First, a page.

Modern Pensées

Reconsidering theology, philosophy, culture, economics, and politics

Archive for March 2010

Best Links of the Week

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In one of the weirder stories in recent memory… former head of NASDAQ and convicted swindler of $50,000,000,000, Bernie Madoff was severely beaten.  There are several details that are really strange though, Yahoo has the full article.  Apparently the incident happened back in December of 2009.  It involves a homosexual prison gang.  Madoff’s injuries are really bad, ‘facial fractures, lacerations, broken ribs, and a collapsed lung.’  I do recall that Madoff was hospitalized back in December for ‘falling out of a bunk bed,’ and remember being skeptical about that.  Apparently, Madoff spends his time in the medium security prison giving out financial advice to inmates and he has also befriended the head of the Columbo crime family Carmine Persico.  Apparently also, former Lehman Brothers CEO was beaten up also by a former Lehman employee.  You can’t make this story up.

Google quits censoring in China.

Dwight Schrute would be proud of Shell Oil Company and a subsidiary Virent, for making biofuel gasoline from beets.

Bill Gates wants a nuclear reactor.

World famous thief Gerald Blanchard is caught due to a disgruntled Wal-Mart employee.

The “Blatant Chicanery” of Obama’s Executive Order

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Andy McCarthy has an important piece over at the National Review explaining why President Obama’s Executive Order amounts to ‘blatant chicanery.’

Fact:  Congress enacts legislation.

Fact:  Executive orders can be rescinded at any time.

Fact:  Executive orders cannot be used to strike provisions in a bill enacted by the Legislative Branch.

I am well aware that God is sovereign over all of these matters.  However, this is no cause for political fatalism or lack of activism.  This healthcare bill could very well slowly bankrupt our nation.

Also, Planned Parenthood is pretty happy about the new bill, here is their response.

Christopher Hitchens Has a Christian Brother, Peter Hitchens

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I recently taught a class on Nietzsche and Christianity.  I showed a film called Collision on the final day of class.  The film follows three public debates between Reformed Pastor Douglas Wilson and prominent writer/atheist Christopher Hitchens.  I had a student in my class who grew up with J.R.R. Tolkien, and many of the other Inklings.  He also knew Peter Hitchens, the brother of Christopher Hitchens, and former atheist turned Christian.  I was poking around Doug Wilson’s blog recently and came across this video.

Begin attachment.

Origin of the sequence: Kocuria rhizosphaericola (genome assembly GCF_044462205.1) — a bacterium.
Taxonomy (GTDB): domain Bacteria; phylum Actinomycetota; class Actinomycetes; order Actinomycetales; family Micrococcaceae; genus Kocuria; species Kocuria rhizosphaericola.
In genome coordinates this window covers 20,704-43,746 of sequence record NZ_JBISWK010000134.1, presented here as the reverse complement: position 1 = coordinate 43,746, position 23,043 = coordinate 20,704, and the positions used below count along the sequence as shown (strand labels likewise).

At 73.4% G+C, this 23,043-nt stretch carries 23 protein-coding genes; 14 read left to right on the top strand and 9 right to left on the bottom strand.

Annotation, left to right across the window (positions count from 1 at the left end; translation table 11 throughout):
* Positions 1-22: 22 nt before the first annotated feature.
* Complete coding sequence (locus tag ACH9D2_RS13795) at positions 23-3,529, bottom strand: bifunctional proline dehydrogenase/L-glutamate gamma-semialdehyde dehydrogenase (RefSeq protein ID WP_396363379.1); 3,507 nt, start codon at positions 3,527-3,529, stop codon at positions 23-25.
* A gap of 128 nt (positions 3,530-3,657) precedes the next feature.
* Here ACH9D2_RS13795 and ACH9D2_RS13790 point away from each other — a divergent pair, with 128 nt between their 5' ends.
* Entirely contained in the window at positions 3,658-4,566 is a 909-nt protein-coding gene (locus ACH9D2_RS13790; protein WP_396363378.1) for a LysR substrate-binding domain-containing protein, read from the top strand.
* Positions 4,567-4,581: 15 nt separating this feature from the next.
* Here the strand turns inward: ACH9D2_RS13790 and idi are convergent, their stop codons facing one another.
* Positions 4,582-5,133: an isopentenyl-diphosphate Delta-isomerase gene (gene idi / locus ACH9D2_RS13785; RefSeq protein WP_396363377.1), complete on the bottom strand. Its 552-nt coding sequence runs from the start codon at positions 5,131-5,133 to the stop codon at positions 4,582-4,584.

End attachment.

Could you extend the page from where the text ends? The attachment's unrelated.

Apparently, Peter has written a book analyzing the New Atheists entitled, The Rage Against God.  It looks interesting.  Daily Mail has an excellent read chronicling Peter and Christopher’s relationship.

Best Links of the Week

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Woman decides not to abort child because of Tim Tebow Superbowl commercial.

Keith Mathison of Ligonier recommends some books on the Person of Christ.

Thai protestors pour out 132 gallons of their own blood on the steps of government headquarters.

Al Mohler’s list of the top ten books pastors should read in 2010.

Episcopal Church Ordains Second Gay Bishop

Mark Driscoll gives a brief biography of St. Patrick.

What a Happy Meal from McDonald’s looks like after one year.

Benny Hinn Rant on Joel Osteen, Seeker-Friendly Churches, False Gospels, and Oprah

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1. This is really weird and left me a bit in shock

2. The irony is thick  (self-awareness?)

Your thoughts?

Written by Michael Graham

March 16, 2010 at 9:18 am

The Scam of Obamanomics